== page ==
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In Winnipeg, Walters agonized over the clock, and the 4 p.m., Central Time, deadline. Finally, Murphy called again, the deal very much alive.
“It was getting awfully close to the deadline,” Walters recalled. “I’ve got the CFL office on another line and I’m saying, ‘Hey, this is getting’ close. How do we get this done? What’s the timeline?’ Trying to make sure that they’re aware of it, and what exactly do you need?
“We almost had a countdown clock going.”
Walters wrestled with Murphy’s final demand: the third-round pick, plus a first-rounder if the Bombers end up signing Collaros to a new contract.
“There was no time to bounce it off anybody,” Walters said. “The guys were on the phone and they could hear, but there really was no time. I know a first-round pick’s big to give up in the Canadian draft and we’ve never done it and we’ll never make a habit of doing it.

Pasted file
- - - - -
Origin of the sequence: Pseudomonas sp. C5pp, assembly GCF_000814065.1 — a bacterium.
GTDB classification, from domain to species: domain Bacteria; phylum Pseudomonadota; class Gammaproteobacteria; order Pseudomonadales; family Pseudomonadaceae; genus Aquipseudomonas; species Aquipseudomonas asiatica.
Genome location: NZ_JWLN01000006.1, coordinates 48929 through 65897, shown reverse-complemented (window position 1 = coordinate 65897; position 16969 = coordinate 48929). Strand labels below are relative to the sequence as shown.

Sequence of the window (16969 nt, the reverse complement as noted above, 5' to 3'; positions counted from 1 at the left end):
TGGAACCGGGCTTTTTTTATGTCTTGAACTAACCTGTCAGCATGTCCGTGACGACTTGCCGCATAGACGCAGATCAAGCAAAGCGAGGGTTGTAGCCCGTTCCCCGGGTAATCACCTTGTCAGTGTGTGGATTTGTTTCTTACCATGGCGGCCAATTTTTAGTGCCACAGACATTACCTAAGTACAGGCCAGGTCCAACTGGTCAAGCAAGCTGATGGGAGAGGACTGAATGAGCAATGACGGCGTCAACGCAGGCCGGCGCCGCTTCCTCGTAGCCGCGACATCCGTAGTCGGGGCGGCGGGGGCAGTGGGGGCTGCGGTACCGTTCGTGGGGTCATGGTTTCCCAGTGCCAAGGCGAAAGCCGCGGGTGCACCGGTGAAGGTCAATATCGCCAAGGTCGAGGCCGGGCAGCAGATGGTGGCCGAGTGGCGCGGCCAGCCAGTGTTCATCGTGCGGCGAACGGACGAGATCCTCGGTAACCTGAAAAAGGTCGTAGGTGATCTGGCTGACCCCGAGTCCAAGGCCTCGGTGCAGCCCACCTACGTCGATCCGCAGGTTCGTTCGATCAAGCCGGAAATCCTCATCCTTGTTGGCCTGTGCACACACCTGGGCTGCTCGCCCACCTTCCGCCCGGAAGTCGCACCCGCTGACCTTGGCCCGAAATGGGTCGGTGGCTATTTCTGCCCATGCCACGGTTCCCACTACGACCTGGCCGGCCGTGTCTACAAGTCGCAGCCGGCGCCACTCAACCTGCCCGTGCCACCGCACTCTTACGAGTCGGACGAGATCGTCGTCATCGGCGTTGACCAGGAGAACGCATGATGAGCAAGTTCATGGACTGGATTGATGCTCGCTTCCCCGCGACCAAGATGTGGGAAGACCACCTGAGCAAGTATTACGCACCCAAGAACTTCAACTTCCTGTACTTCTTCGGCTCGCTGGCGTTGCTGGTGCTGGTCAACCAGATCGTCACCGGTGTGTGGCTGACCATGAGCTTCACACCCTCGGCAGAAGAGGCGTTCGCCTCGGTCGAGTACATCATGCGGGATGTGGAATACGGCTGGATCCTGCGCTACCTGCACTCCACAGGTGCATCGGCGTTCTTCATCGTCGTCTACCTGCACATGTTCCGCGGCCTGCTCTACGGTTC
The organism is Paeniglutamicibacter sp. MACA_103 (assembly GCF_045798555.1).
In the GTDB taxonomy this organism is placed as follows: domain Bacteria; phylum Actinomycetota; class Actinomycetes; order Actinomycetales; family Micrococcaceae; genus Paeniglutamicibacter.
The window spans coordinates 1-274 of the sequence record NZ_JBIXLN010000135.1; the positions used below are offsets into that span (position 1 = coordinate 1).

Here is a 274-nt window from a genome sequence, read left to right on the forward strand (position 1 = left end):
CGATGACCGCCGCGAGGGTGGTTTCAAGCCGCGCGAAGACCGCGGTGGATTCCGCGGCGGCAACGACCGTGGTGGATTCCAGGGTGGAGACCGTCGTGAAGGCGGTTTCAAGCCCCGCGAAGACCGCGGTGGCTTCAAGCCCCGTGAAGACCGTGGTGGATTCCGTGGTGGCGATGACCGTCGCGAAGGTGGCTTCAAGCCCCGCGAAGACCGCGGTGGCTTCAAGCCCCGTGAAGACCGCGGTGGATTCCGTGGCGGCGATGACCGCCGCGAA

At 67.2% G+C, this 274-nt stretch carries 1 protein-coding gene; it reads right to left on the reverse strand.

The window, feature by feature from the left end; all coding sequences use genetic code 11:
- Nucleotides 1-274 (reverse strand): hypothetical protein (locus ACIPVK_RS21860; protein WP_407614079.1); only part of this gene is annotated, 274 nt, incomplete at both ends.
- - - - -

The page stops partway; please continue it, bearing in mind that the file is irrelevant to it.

But… if we’ve got Grey Cup rings and we don’t get a first-round draft pick, then that’s not a bad deal.
“I said to hell with it. We’re doin’ it. And the deal was done.”
Or was it?
There was no time to write up the formal paperwork.
Walters scrambled to compose an email with the basic details, asking Murphy to simply reply with “I agree,” while copying the league office.
“And the league accepted that,” Walters said. “It was a very stressful situation. It came right down to the last minute.”
“We made the trade literally at the trade deadline. Am I hitting send or not?” Murphy added.
But he wasn’t feeling the pressure Walters was.
“We sucked,” he said. “If I was stressed, I sure wasn’t stressed about that. We’re still in last place whether we made the trade or not.”
Collaros would turn out to be just what the Bombers needed.
And those wild last few minutes at the deadline would turn out to be a sign of things to come, as the Bombers embarked on a high-wire act to history.
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